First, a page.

The College Museum
The museum at Oscott was founded by Augustus Welby Pugin. From 1837 he lived partly at Oscott, and gave lectures here as Professor of Ecclesiastical Art and Architecture. The Middle Ages represented to him the spirit of the age of Catholic faith. To restore the medieval setting for Catholic worship was, to Pugin, the means of restoring people to that faith.
Pugin’s aim in establishing the museum was twofold. Firstly, it was a means of preserving and displaying objects of Christian art, mainly from the Middle Ages, for the benefit of the college members and their visitors. As he wrote to a friend in June 1839, “We shall have a school of art at Oscott after the vacation and a very interesting ecclesiastical museum which will be arranged during the vacation. To these any of the boys [in the school] may have access at stated periods and under certain regulations. I hope great things from these as I think it will inspire the rising generation with true taste and make them duly appreciate the works of their Catholic ancestors”.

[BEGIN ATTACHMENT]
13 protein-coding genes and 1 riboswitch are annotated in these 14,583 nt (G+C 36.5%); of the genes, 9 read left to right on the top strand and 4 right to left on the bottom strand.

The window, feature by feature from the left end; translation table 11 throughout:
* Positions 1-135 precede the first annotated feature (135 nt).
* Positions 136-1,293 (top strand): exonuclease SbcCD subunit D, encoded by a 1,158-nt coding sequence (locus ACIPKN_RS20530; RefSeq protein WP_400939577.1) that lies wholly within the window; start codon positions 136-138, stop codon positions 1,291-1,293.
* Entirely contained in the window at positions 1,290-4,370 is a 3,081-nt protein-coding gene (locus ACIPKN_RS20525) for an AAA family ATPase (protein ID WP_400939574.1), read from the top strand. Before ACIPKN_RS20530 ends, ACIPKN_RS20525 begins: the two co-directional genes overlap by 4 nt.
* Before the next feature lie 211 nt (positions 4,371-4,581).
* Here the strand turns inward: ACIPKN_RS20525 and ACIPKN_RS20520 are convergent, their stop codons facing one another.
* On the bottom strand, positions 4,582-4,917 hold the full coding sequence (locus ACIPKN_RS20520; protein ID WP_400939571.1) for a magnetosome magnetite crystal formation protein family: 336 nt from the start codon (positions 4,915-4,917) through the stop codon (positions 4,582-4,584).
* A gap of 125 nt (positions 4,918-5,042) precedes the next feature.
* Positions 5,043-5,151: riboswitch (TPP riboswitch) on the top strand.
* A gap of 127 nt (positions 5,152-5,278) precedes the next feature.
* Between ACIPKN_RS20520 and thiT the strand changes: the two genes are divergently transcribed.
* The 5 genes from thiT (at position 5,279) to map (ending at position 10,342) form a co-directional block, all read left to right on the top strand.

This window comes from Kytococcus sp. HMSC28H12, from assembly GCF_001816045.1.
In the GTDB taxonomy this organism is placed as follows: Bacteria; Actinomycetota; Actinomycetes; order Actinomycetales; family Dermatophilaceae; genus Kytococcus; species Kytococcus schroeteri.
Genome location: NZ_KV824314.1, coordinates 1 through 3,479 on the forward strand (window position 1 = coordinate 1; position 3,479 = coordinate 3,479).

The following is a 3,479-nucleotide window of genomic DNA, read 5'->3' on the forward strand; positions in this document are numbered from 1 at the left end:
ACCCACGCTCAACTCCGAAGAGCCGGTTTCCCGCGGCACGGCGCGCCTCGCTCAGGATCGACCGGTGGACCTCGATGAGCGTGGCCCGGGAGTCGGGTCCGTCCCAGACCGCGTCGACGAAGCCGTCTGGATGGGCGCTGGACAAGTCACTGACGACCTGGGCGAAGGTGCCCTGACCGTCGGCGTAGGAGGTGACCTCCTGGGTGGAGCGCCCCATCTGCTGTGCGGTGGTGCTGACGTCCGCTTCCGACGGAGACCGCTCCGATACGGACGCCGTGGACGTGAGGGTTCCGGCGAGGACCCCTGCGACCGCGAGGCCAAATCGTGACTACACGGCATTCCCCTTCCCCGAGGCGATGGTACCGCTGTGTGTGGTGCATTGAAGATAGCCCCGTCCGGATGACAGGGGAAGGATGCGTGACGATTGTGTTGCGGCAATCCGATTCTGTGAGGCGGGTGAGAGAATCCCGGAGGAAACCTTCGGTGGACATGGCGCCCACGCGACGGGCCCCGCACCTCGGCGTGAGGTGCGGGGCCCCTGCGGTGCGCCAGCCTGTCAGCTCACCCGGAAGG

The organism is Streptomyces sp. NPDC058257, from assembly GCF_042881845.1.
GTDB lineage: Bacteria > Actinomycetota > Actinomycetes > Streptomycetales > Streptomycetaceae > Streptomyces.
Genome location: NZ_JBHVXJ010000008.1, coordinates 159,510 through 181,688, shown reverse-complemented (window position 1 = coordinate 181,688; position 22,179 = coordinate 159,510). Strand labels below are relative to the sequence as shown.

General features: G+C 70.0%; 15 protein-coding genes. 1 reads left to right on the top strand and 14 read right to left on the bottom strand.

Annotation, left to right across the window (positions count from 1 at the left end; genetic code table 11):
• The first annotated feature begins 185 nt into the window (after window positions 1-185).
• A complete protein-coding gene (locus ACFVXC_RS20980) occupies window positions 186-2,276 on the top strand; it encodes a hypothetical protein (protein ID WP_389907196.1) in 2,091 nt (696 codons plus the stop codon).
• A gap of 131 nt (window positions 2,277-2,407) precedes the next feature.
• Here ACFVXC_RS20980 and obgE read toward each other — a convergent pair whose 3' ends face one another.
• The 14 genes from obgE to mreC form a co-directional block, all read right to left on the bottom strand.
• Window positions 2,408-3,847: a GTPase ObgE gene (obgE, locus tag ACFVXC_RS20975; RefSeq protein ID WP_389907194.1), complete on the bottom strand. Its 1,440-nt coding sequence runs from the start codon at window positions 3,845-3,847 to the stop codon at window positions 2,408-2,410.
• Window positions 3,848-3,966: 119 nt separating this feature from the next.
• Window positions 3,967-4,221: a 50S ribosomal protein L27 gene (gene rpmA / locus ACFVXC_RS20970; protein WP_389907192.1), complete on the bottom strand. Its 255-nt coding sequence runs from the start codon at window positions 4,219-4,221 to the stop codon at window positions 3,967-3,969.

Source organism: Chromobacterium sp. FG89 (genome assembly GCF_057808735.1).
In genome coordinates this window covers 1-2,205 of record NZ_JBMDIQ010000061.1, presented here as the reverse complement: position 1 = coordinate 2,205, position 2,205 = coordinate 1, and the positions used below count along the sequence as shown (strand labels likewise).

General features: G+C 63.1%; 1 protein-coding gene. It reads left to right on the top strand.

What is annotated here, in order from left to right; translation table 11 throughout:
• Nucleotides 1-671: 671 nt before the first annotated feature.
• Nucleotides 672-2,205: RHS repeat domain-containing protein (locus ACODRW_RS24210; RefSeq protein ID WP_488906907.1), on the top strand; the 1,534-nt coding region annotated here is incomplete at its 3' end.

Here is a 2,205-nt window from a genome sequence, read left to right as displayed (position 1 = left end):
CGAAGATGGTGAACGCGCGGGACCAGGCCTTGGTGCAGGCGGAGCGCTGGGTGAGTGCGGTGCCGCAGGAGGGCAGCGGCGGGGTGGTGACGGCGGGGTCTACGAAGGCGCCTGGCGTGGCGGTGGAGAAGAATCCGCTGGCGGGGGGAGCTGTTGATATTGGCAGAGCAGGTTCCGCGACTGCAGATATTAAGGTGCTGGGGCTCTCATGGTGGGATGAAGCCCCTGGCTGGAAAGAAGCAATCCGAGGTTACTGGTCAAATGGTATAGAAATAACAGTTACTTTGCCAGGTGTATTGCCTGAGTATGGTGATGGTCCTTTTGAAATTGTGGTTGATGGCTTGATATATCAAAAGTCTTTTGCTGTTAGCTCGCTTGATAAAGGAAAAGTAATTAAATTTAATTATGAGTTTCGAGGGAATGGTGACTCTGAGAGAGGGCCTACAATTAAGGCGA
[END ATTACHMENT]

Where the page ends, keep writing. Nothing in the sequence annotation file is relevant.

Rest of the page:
Secondly it was as a means of education, to stir the imagination of the visitor to appreciation and understanding of the Christian message which the objects reflected. By entering into the creative world of Christian art, the visitor could be brought to a deeper appreciation of the faith which inspired it. That twofold purpose is still reflected in the museum today.
In the spirit of Augustus Welby Pugin, we hope that the Oscott museum will be a source, not only of knowledge about the past, but of inspiration for the future. We welcome visitors from all religious traditions and none, who have an interest in the eternal values which the objects here represent. Everything in this museum has been made holy by its use in the life and worship of the Church, and so they are not dead objects but living reminders of the faith which we share with those who have gone before us.
The college museum is a private collection, to which access is permitted to groups visiting the College by prior arrangement. It is not possible to offer individual tours, and the museum is not open to the general public. Individual research visits by scholars wishing access to specific items may be arranged with the museum curator, Naomi Johnson;
Tel: 0121 321 5021